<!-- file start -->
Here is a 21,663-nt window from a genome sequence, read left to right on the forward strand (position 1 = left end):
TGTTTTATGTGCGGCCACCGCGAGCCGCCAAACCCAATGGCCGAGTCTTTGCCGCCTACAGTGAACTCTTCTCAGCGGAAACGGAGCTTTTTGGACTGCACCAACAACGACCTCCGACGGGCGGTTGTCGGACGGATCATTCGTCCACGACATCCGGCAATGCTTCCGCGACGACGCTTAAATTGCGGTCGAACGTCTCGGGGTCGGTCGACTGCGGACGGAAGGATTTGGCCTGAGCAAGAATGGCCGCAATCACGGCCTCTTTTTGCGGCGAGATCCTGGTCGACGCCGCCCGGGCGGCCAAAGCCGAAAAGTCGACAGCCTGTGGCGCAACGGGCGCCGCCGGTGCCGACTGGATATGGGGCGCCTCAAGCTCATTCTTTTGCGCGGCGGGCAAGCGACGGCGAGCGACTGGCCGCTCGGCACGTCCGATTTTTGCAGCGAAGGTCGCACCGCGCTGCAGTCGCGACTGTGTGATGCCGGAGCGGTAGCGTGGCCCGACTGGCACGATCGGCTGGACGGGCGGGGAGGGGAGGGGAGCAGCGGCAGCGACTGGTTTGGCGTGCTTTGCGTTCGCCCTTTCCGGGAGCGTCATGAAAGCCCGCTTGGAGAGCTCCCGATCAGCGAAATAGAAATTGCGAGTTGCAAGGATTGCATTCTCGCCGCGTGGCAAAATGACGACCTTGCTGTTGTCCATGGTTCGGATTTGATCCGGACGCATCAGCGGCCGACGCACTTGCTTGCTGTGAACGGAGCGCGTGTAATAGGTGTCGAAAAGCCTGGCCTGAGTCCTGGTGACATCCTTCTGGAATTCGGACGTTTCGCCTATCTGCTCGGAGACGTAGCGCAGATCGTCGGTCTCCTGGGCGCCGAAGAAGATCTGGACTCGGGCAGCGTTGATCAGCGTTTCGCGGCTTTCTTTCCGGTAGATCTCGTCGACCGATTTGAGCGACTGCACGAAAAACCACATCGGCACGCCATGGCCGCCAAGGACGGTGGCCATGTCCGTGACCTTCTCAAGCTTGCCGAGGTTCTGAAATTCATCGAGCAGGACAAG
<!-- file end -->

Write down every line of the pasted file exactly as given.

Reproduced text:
Here is a 21,663-nt window from a genome sequence, read left to right on the forward strand (position 1 = left end):
TGTTTTATGTGCGGCCACCGCGAGCCGCCAAACCCAATGGCCGAGTCTTTGCCGCCTACAGTGAACTCTTCTCAGCGGAAACGGAGCTTTTTGGACTGCACCAACAACGACCTCCGACGGGCGGTTGTCGGACGGATCATTCGTCCACGACATCCGGCAATGCTTCCGCGACGACGCTTAAATTGCGGTCGAACGTCTCGGGGTCGGTCGACTGCGGACGGAAGGATTTGGCCTGAGCAAGAATGGCCGCAATCACGGCCTCTTTTTGCGGCGAGATCCTGGTCGACGCCGCCCGGGCGGCCAAAGCCGAAAAGTCGACAGCCTGTGGCGCAACGGGCGCCGCCGGTGCCGACTGGATATGGGGCGCCTCAAGCTCATTCTTTTGCGCGGCGGGCAAGCGACGGCGAGCGACTGGCCGCTCGGCACGTCCGATTTTTGCAGCGAAGGTCGCACCGCGCTGCAGTCGCGACTGTGTGATGCCGGAGCGGTAGCGTGGCCCGACTGGCACGATCGGCTGGACGGGCGGGGAGGGGAGGGGAGCAGCGGCAGCGACTGGTTTGGCGTGCTTTGCGTTCGCCCTTTCCGGGAGCGTCATGAAAGCCCGCTTGGAGAGCTCCCGATCAGCGAAATAGAAATTGCGAGTTGCAAGGATTGCATTCTCGCCGCGTGGCAAAATGACGACCTTGCTGTTGTCCATGGTTCGGATTTGATCCGGACGCATCAGCGGCCGACGCACTTGCTTGCTGTGAACGGAGCGCGTGTAATAGGTGTCGAAAAGCCTGGCCTGAGTCCTGGTGACATCCTTCTGGAATTCGGACGTTTCGCCTATCTGCTCGGAGACGTAGCGCAGATCGTCGGTCTCCTGGGCGCCGAAGAAGATCTGGACTCGGGCAGCGTTGATCAGCGTTTCGCGGCTTTCTTTCCGGTAGATCTCGTCGACCGATTTGAGCGACTGCACGAAAAACCACATCGGCACGCCATGGCCGCCAAGGACGGTGGCCATGTCCGTGACCTTCTCAAGCTTGCCGAGGTTCTGAAATTCATCGAGCAGGACAAG